One of the toughest parts about exercising civic leadership is that one try to change a situation is usually never ever enough. Tackling the toughest, most daunting problems requires us to keep intervening, through a process of trial-and-error, to pave a pathway for progress.
It’s a dynamic that some officials in southeast Kansas looking to turn the tide in their region for the better seem be taking to heart, as well. The region has, of course, long lagged behind the rest of the state in terms of affluence and health.
As reported by KHI News Service, several hundred people from region packed into an Iola parish hall last week for an economic summit organized by four state senators. They talked about “what it would take to turn the region’s 17 counties into a unified economic force.”
But while there was optimism and consensus there, State Sen. Jeff King, a Republican from Independence, also acknowledged the difficulty of the region’s task.
“We will take two steps forward and one step back a lot in this process,” he said. “If we can learn from the one step back and move forward after that and realize that we don’t have to agree on everything but we have to work together on everything, it will stick. The question is, can we overcome those differences? And that will be what the next five or 10 years is about.”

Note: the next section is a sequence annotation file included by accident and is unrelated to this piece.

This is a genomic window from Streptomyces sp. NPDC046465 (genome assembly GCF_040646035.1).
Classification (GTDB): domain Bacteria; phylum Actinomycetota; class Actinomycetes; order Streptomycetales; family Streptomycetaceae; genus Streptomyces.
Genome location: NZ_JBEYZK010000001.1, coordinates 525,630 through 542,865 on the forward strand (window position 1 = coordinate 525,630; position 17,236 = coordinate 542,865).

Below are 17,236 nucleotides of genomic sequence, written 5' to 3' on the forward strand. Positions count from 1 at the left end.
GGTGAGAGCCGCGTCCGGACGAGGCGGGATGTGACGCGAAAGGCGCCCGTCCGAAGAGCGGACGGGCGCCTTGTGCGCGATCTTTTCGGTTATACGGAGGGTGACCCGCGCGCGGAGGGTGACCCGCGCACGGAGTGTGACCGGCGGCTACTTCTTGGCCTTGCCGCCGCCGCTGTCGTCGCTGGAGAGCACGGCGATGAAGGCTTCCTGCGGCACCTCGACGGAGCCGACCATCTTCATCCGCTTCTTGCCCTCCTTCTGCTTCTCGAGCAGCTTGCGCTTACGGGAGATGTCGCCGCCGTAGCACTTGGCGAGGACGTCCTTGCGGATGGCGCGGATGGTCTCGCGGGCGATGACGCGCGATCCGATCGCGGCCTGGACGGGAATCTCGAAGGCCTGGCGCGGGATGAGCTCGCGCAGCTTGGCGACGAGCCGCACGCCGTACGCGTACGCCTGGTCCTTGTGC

That quote captures how, in the absence of readily available answers, those exercising leadership have to invent them by acting experimentally. And because it’s so unclear what will ultimately work, we have to hold to purpose by continuing to push for the progress we wish to see happen, even in the face of failure.
It’s a leadership lesson that’s relevant not to just to southeast Kansas, but to so many of us throughout the state trying to built stronger, healthier, more prosperous communities.